Colombia President Juan Manuel Santos‘ 2010 campaign received a donation from a businessman who has been investigated for money laundering, according to Semana columnist Daniel Coronell.
While Santos denies knowing businessman Alberto Aroch, at least two people — Aroch himself and prominent lawyer Alberto Preciado — testified that Santos had indeed met with the controversial figure and his relative, who wanted to discuss a campaign donation of around $75,000.
On the day the check was written and made out to Santos’ campaign, it was voided and replaced with a check for around $50,000 made out to the president’s U Party so as to not exceed campaign donation limits.
Aroch has been in Colombian headlines recently over his connection to the lease of a building for the government Comptroller’s Office. The lease was questioned over its high price ($30 million) and because the Prosecutor General’s Office says it has evidence that money for the construction of the building – managed by Aroch – came from members of the Guberek family who have been extradited to the US for money laundering.
Since 2008, Aroch himself has been investigated by the Unit of Financial Information and Analysis and the Prosecutor General’s Office over possible money laundering for some cash transactions.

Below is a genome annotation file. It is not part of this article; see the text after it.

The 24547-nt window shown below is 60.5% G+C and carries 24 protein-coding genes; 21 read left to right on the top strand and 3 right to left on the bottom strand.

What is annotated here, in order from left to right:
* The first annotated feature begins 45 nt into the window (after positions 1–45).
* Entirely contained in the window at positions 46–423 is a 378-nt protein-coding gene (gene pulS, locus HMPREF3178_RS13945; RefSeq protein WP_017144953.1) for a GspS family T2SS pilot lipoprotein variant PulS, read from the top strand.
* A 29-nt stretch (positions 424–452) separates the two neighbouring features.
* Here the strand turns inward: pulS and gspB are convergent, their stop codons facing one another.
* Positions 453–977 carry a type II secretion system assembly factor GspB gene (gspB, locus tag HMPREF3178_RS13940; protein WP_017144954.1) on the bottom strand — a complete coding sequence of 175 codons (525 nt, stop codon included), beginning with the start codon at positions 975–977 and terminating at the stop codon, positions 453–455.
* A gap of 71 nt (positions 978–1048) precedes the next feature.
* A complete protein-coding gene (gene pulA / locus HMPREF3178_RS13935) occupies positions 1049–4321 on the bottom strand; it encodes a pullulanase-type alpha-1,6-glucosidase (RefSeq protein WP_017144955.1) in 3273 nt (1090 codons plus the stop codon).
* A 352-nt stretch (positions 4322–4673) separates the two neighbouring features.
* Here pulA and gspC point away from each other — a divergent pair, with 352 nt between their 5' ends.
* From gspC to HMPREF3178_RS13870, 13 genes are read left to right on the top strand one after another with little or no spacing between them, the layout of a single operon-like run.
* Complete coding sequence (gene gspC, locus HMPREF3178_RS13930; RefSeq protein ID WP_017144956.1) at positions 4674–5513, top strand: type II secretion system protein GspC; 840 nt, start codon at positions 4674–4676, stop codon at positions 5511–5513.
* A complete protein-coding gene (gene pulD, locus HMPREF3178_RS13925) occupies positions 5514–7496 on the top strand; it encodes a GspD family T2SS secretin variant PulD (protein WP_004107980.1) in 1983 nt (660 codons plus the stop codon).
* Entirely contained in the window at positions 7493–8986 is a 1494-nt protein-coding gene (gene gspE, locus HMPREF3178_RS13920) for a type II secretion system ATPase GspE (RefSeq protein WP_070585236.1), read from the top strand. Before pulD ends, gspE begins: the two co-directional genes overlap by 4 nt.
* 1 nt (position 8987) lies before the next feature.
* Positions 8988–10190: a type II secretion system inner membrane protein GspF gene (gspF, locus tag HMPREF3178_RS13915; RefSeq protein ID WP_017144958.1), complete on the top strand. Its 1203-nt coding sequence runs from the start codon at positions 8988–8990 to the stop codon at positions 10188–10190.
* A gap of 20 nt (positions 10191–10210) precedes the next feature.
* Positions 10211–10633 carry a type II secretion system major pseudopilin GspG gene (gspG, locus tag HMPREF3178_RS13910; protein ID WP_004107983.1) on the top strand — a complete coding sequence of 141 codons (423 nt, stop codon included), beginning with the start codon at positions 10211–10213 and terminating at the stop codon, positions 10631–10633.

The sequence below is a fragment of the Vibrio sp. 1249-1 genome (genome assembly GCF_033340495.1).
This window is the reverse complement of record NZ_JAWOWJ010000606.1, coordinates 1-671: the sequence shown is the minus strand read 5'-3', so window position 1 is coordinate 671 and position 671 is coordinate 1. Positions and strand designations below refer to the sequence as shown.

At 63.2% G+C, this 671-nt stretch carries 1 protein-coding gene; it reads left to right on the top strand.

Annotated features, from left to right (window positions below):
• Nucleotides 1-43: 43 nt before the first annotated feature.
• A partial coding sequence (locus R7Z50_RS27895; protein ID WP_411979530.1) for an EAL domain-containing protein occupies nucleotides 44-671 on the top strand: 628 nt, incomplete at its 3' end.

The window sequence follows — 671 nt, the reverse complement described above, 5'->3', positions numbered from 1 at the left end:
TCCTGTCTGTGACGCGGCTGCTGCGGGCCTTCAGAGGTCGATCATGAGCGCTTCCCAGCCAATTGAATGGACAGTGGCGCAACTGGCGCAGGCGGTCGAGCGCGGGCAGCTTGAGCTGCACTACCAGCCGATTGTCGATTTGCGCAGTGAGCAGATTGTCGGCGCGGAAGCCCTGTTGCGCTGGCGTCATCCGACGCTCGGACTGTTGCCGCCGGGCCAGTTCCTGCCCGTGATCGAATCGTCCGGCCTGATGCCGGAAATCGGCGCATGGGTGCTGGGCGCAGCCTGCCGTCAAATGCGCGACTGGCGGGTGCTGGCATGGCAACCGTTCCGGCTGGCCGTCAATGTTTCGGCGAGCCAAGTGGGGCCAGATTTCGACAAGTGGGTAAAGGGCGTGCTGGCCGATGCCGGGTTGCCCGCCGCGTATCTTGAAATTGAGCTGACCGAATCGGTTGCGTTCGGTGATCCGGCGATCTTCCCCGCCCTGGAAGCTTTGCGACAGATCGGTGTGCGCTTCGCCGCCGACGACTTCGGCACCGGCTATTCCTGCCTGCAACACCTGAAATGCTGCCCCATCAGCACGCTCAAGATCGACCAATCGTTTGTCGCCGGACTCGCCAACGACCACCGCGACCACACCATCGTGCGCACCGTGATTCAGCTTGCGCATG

This is not the first time Santos has been accused of receiving shady financial support for his political campaigns.
Earlier this year, ex-President and now-Senator Alvaro Uribe claimed he had “witnesses” to a 2012 payment made to President Juan Manuel Santos by former campaign manager J.J. Rendon, who was embroiled in a drug trafficking scandal at the time.
Uribe urged an investigation to confirm whether Rendon had given $2 million to the financial campaign managers of Santos in 2012 to cover-up cash problems in his successful 2010 campaign.
Rendon had stepped down as Santos’ campaign manager amid allegations that he received $12 million in 2011 from Colombia’s top drug traffickers for his part in crafting a proposal to shut down the drug trade.